Thursday, September 29, 2016

In Today's News..

In the classroom we have been learning all about The First Peoples & Their world.


There are "6" Cultural Areas in Canada
     -Western & Eastern
-Northwest Coast
-Great Plains/Prairies
Map. (2012). Uploaded by Dragonfly Consulting Services Canada. Available online at:

Language Families

Before the European Contact was made there were about:
        -50 major languages
        -12 distinct language families
        -numerous dialects.
To this day 94% of indigenous languages in Canada are at risk of extinction due to lack of speaking them. (1)The three most used are Cree, Ojibway, and Inuktitut


We have three Cultural Areas in Canada:
      -Great Plains/Prairies
There are also language groups (5 of them)

(2) As of 2011, the most popular language spoken in Canada was Algonquian with a total of 144,015 people speaking it.

1 comment:

  1. Did you steal my information? Ha Ha I'm just joking and i know we just blogged about the same thing (although mine was better, check it out at And i guess if anything i would of still form you because I posted my blog after yours, but that doesn't matter. And now to talk about the good stuff, the information.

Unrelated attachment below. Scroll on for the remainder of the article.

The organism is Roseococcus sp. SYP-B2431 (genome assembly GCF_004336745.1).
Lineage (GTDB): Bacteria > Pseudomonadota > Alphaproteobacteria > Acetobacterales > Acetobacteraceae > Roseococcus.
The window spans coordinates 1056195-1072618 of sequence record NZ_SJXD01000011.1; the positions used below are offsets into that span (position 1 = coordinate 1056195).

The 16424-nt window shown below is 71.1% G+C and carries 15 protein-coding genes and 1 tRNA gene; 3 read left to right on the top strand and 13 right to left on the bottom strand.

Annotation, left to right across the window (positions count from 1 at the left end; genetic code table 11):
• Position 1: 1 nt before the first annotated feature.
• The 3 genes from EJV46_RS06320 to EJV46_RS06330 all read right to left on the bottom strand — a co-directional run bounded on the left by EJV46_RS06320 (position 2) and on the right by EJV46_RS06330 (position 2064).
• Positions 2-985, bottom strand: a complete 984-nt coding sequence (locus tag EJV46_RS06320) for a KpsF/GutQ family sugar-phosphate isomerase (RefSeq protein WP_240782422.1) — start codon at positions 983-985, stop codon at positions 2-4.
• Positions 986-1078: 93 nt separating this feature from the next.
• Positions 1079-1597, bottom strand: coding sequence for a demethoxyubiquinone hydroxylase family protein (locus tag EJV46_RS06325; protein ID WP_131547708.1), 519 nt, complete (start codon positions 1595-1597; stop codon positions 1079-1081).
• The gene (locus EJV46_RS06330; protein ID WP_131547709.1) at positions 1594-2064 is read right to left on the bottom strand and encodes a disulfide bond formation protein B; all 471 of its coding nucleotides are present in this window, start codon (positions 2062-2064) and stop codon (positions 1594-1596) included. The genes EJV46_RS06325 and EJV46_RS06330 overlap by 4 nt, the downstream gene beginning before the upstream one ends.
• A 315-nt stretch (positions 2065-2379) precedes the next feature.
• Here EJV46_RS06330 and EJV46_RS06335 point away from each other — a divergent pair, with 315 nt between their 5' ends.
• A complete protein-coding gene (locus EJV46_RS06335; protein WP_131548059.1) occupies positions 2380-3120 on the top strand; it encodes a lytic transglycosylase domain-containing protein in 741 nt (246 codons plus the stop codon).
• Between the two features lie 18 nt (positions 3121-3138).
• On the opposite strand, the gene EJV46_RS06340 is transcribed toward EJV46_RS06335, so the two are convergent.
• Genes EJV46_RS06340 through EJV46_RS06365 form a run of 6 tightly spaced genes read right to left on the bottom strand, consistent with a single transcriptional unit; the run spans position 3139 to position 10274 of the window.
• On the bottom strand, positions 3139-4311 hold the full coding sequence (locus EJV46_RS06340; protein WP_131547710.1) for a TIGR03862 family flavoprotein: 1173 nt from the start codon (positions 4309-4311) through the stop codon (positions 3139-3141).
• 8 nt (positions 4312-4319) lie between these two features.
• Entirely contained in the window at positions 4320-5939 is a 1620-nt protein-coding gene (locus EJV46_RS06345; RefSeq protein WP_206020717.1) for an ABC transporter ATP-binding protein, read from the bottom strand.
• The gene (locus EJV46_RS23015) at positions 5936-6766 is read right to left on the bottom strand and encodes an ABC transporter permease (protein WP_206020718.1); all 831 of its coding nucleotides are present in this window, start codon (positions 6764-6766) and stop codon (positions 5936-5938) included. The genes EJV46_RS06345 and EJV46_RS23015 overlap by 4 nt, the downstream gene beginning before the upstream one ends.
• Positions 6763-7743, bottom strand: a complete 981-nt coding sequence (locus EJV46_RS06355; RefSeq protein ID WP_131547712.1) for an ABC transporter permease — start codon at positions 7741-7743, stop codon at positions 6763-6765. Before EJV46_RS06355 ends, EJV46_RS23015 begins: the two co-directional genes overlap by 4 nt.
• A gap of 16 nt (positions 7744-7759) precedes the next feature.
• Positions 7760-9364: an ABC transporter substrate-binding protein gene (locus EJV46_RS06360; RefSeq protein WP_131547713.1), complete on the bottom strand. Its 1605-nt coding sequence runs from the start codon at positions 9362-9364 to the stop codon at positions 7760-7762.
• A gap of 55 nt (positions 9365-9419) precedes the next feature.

Before the class started I had no idea about this stuff. If you would of asked me before what the cultural areas were of Canada and how many there were , I wold of probably respond with the incorrect answer of "there are 4, North, South, East , and West regions." Now I know, and i also know that first nations speak different languages, but I had no idea about language families, or the different linguistic groups, or that 94% of there dialogues are at risk of extinction. That's a depressing thought. I wonder how those first Nations groups fell about that, knowing that there language is extinct or at risk of extinction. I can't speak for them, but to if it were me that would seriously suck.

    You also have me confused. On your first referenced fact you put "The three most used are Cree, Ojibway, and Inuktitut" and on your second one you put "As of 2011, the most popular language spoken in Canada was Algonquian with a total of 144,015 people speaking it.". Those don't align very well together. So It's not you, but one of your sites is wrong. Unless Algonquin speakers plummeted in the last few years or Algonquin is another name for one of the previously listed languages.

    Anyway, nice blog.


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